She explained the concept behind the project: “Some dresses may have beautiful fabrics, but the dress may not be worn again due to tiny rips, runs, and others. This is where I come in. I totally revamp the dress. Using what fabric can be salvaged from it, I then add new fabrics and restyle the old design.” Clearly, what had began as a hobby—transforming old dresses and making them different and more fashionably current—soon became one of her sources of income. “And relaxation, too,” Rona admitted.
What is the underlying philosophy of her work? “To provide unique dresses, which are extra-special because of the history behind it, them being vintage,” Rona said. “As a member of Anthill Fabric Gallery and Stylissimo Sessions of Cebu, I believe in thinking green. By using old materials, I can do my part in saving the environment.” This philosophy led her to become part of a fashion show in Cebu called Greenology
, where designers made dresses using retaso
and recyclable materials. “I used old neckties for the headpiece, as well as men’s blazers and pieces from an old computer keyboard,” she recalled with a smile.
But her sense of style is not without study. For Rona, her influences consist of the style icons of past, which include Audrey Hepburn. “It is because of her femininity and how she carried men’s inspired clothing,” Rona said. “Her style was never fussy. She kept it neat and clean. You can’t go wrong with that.” There is also 1960s model Twiggy, whose slender figure—being both boyish and also ultra-girlie—was an inspiration for great designers of the time. “She rocked the mod look!” Rona said. “I love mod. Floral and geometrical patterns make me happy as well as solid-colored dresses decorated with bows and ribbons, buttons and zippers!”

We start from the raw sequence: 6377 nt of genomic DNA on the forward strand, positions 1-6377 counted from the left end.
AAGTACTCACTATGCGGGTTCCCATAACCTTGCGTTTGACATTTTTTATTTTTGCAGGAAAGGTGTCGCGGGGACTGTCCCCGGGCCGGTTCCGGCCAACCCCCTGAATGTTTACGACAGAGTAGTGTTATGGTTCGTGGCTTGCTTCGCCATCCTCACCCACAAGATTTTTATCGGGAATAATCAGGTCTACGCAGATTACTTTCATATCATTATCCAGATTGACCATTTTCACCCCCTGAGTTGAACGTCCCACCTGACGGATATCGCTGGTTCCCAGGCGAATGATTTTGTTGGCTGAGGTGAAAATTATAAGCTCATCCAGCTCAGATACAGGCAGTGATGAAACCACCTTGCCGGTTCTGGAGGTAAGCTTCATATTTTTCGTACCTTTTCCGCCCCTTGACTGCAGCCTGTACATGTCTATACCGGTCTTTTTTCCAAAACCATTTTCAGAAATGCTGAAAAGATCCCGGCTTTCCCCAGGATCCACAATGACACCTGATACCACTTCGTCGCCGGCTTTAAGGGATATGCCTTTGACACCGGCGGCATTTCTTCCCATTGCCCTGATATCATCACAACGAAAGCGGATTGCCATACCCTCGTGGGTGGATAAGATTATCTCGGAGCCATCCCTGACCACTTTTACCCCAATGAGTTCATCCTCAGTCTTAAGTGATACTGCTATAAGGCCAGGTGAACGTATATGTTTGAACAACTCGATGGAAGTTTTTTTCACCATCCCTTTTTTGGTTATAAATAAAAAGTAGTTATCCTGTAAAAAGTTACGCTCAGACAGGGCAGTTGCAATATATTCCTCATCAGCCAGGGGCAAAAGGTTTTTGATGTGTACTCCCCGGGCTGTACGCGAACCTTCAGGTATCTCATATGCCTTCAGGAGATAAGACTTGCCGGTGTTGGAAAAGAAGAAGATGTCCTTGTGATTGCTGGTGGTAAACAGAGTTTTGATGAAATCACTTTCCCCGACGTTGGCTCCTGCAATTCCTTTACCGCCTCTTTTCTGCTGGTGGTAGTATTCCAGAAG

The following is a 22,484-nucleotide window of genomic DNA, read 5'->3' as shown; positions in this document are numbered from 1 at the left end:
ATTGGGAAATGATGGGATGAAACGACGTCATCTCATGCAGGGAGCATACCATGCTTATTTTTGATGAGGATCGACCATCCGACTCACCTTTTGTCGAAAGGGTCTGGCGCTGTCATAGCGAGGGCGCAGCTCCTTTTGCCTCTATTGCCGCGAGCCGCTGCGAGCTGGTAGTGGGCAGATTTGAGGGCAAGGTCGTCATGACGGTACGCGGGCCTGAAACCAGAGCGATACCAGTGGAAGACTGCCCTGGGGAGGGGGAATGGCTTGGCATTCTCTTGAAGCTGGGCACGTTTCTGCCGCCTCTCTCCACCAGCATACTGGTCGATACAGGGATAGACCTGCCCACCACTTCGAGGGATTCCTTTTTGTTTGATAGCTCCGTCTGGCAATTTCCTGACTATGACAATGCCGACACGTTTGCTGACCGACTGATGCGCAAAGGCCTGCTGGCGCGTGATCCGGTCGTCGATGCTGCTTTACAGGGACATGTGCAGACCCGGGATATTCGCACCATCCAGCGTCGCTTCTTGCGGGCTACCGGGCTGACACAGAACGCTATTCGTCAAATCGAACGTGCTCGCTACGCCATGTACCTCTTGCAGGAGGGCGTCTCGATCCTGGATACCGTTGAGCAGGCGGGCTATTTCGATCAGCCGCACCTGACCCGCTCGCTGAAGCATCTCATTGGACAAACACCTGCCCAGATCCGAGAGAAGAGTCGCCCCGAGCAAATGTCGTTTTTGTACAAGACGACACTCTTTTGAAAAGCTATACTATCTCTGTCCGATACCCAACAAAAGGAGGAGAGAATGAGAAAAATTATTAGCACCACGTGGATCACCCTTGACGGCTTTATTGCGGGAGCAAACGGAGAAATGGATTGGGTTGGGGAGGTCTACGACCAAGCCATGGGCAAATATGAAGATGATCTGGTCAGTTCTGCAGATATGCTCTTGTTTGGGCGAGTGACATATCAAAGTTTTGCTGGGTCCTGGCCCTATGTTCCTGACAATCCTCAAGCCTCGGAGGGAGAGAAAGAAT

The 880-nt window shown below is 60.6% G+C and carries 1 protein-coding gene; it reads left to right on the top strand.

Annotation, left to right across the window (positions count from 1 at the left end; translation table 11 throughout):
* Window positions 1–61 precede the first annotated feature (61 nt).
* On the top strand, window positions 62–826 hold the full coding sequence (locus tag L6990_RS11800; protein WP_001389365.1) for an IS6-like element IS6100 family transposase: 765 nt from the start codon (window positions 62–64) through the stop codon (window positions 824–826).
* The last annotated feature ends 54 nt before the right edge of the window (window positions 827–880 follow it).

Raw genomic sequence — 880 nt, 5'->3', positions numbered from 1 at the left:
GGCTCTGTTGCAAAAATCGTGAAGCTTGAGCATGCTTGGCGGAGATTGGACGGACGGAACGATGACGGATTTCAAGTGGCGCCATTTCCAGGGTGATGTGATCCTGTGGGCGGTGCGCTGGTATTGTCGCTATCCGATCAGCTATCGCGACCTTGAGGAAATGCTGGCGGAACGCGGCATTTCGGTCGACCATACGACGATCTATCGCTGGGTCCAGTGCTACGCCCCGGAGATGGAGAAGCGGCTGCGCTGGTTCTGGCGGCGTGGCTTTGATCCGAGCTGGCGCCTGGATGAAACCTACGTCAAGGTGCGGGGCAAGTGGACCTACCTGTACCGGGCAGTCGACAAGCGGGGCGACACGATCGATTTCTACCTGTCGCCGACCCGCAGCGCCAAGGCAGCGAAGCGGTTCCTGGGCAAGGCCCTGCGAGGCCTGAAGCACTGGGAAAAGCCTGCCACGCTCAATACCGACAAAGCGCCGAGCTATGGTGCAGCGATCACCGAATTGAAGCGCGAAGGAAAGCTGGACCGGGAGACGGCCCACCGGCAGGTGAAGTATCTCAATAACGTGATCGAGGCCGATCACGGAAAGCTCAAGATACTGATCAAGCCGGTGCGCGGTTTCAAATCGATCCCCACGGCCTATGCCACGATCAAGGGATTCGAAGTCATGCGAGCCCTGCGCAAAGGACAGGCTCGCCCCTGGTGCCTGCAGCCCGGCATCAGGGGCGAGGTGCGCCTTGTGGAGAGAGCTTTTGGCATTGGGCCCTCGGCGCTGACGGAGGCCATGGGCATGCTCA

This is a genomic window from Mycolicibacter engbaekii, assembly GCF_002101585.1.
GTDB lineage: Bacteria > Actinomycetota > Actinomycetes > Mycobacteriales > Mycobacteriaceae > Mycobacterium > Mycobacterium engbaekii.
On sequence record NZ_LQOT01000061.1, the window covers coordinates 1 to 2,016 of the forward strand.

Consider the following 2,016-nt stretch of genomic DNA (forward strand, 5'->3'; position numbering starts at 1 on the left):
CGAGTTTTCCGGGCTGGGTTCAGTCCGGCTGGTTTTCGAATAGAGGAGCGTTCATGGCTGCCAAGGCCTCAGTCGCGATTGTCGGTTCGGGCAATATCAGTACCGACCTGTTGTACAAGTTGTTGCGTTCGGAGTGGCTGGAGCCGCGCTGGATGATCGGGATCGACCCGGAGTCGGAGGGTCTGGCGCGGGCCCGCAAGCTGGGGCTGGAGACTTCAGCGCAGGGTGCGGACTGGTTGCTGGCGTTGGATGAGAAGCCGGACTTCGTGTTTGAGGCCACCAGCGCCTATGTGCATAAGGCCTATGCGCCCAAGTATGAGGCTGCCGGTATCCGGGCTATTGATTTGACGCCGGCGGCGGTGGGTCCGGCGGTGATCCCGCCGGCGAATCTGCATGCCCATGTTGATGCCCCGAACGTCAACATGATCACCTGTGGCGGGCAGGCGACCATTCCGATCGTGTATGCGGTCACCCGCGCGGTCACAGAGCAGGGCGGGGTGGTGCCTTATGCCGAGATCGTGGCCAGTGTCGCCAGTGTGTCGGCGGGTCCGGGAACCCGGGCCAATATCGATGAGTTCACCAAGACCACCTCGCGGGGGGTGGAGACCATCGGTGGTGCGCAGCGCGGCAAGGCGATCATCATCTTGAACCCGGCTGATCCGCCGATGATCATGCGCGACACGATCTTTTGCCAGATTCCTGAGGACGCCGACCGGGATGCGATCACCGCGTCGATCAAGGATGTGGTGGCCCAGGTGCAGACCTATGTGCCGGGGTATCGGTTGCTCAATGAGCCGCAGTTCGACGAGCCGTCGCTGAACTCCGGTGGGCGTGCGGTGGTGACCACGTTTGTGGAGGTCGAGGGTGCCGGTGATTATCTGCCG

From such confessions, one readily sees that for Rona, the love of vintage and everything related to it is what defines her sense of style.
Take her first collection Lavender Fields
with Anthill Fabric Gallery, for example. The whole look of the series foregrounds her aesthetics, which is essentially a worship of a laid-back vibe, hippie luxe and classic vintage all at the same time. There are the flowy dresses in paisley or floral prints, dresses with gauzy or silk fabrics, dresses with billowy white peasant shirts complete with embroidery—a style that defines what for Rona is soft, fun and young. There is the dress with the printed bib and belt from a vintage 70’s blouse, to which she added a gaze faconne fabric, which is like chiffon but is a bit stretchable. “I also re-used the original buttons from the blouse,” Rona said. “This dress is BoHo-inspired.” There are more of the kind in her inventory.
Gesta Gamo models one of Rona's creations
And what does she hope the future can bring for her? “I’m taking things in stride,” she said. “For Veronica’s Closet
, I hope to have a name for myself in the local Internet market as the shop to go for vintage and vintage-inspired dresses. For Re/Dress
, I am currently laying out the beginnings of what will be my spring/summer collection. And maybe one fine day, I can get featured in Preview, my favorite magazine. I can dream right?”
Yes, Rona, you can. And fabulously, too.
Labels: design, dumaguete, fashion